First, don't obsess about it. In chemical engineering, Science and Nature papers are rather rare, and probably even more so if you're doing theory. So, while a paper in those very high profile journals can give your career a great boost, not having one is not a career-breaker.
Now, if you want to know how to orient your research to things that get you a greater chance of being published in such venues, my first advice would be: do something you're excited about, something you think challenging and you want to address. If you enjoy solving the problems you work on, you'll do much better work and get a better chance of getting that shiny paper. Also, you might just be happier doing stuff you like, obviously, even if you don't publish it in Science.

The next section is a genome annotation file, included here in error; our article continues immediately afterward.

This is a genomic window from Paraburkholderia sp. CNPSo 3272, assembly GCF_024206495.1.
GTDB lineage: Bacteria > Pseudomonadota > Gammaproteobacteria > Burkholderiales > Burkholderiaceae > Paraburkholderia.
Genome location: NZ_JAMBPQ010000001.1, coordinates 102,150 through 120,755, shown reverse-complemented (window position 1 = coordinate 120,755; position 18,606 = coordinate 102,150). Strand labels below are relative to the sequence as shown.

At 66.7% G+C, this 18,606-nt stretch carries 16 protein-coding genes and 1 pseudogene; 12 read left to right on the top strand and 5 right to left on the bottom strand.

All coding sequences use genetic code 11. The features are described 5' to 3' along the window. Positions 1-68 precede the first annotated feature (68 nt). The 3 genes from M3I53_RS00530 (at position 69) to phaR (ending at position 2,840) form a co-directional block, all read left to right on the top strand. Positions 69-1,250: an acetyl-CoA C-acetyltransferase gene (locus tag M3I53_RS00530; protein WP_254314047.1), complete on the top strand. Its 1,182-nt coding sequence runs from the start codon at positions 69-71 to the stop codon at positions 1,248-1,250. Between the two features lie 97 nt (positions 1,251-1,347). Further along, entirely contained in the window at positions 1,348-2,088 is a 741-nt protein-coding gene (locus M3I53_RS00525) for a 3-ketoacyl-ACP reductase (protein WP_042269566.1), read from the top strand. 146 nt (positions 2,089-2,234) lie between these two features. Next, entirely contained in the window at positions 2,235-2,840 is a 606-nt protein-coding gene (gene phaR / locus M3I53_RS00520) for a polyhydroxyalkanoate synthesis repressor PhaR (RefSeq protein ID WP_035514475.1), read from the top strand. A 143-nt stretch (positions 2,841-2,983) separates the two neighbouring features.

However, it is true that some fields and subfields are over-represented in journals. This depends on journals, but very high profile journals tend to prefer:
- Hot topics. In your field, it used to be carbon nanotubes. Nowadays, I'd say “nano” is a good keyword, metal-organic frameworks are a widely published system. But… that's not entirely foolproof, because this will change and it's not certain that the choice you make right now will still be a hot topic in 4/5 years.
- Theoretical work that addresses very basic questions that are not yet fully answered: dynamics of water, the nature of the hydrophobic interaction, the Hofmeister series, that sort of stuff.
- Controversies, work that challenges common assumptions.
Oh, and if you make it, I claim co-authorship based on the above contribution!
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